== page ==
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Weber Marking, EDI Pass The Test

Given the serious nature of drug testing, Paul Johnson needed no other reasons to fix a nagging problem with the labels on his company’s DrugCheck urinalysis cup. Nevertheless, he had a big one some 6000 miles to the west: China.

EDI drug check labeling from Weber“For drug abuse tests, there’s a ton of competition, and there’s not a lot of these products made in the United States any more. Most are made in China,” says Johnson, president of Express Diagnostics International (EDI; Blue Earth, MN). Chinese manufacturers “can throw labor at” their production lines, making it increasingly hard for EDI to justify the high manufacturing costs caused by its ungainly labeling process.

“It got to the point where we said, ‘we’ve got to get something done,’” Johnson recalls.

After considering several suppliers to fix the problem, Johnson settled on Weber Marking Systems (Arlington Heights, IL), whose size and industry reach impressed the company head. Johnson also introduced Weber to American Thermal Instruments (Dayton, OH), which provided the thermal dots for the new one-piece label that EDI introduced in late spring 2007.

EDI describes DrugCheck as a “a self-contained, self-activating urinalysis screening device” that is sold and shipped worldwide to hospitals, correctional facilities, and other employers. The collection cup’s test strip detects the presence of drugs. EDI had been manually applying two labels to each cup, and therein lay a two-fold problem.

The principal label had a perforated panel that peeled back to reveal the test results. A second label, printed with liquid crystal ink, showed the temperature range of the urine sample. Temperatures that fell out of a prescribed range indicated that either the sample was not fresh or had been tampered with.

The first label, however, often would tear off improperly and hide the results, and some of the temperature strips “didn’t work if you handled them too many times,” says Johnson. The combination of these flaws and manual application of the two labels on each and every cup finally had become too unwieldy.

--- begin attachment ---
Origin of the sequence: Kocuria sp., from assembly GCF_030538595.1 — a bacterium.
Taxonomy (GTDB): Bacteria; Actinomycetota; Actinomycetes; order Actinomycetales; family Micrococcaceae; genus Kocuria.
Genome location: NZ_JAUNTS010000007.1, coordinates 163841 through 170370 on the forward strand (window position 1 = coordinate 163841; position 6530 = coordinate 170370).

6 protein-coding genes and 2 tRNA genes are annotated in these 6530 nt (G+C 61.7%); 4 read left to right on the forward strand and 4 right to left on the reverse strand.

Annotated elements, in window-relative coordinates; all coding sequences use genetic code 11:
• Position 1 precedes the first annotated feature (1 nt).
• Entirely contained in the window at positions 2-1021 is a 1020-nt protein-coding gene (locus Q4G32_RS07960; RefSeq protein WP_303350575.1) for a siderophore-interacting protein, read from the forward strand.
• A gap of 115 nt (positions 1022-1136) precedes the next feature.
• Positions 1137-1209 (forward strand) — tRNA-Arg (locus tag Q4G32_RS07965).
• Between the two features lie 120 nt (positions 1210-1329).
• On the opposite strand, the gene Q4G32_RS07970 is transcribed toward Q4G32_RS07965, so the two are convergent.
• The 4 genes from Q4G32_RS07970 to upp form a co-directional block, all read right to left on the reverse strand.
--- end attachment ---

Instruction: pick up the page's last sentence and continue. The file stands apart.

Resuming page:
“I would not say there was a loss of business directly related to the label situation, but the application of two separate labels was inefficient, which contributed to higher production costs,” Johnson says. Weber Marking’s new one-piece label, which can be applied automatically, “translated to formidable cost savings from a production standpoint. Sales were stagnant, if anything. This [solution] helped growth because of cost savings, which were passed on to the customer, making us more competitive.”

Madonna Lira, Weber Marking’s media specialist, says the job presented some unfamiliar challenges, making it “kind of an R&D project.” The shape of the cup presented “an engineering issue,” she says. “The cup wasn’t exactly a cylinder; it was narrower on the bottom than on the top. If you just take the label and wrap it around [the cup], it isn’t going to fit properly.”

The die for Weber’s Mark Andy press also had to be suitable from the start because of its cost, Lara points out. The “labor-intensive” project took about six months to complete, says Lara, noting that EDI is satisfied enough with the results to consider selling the product to other companies for private label use.

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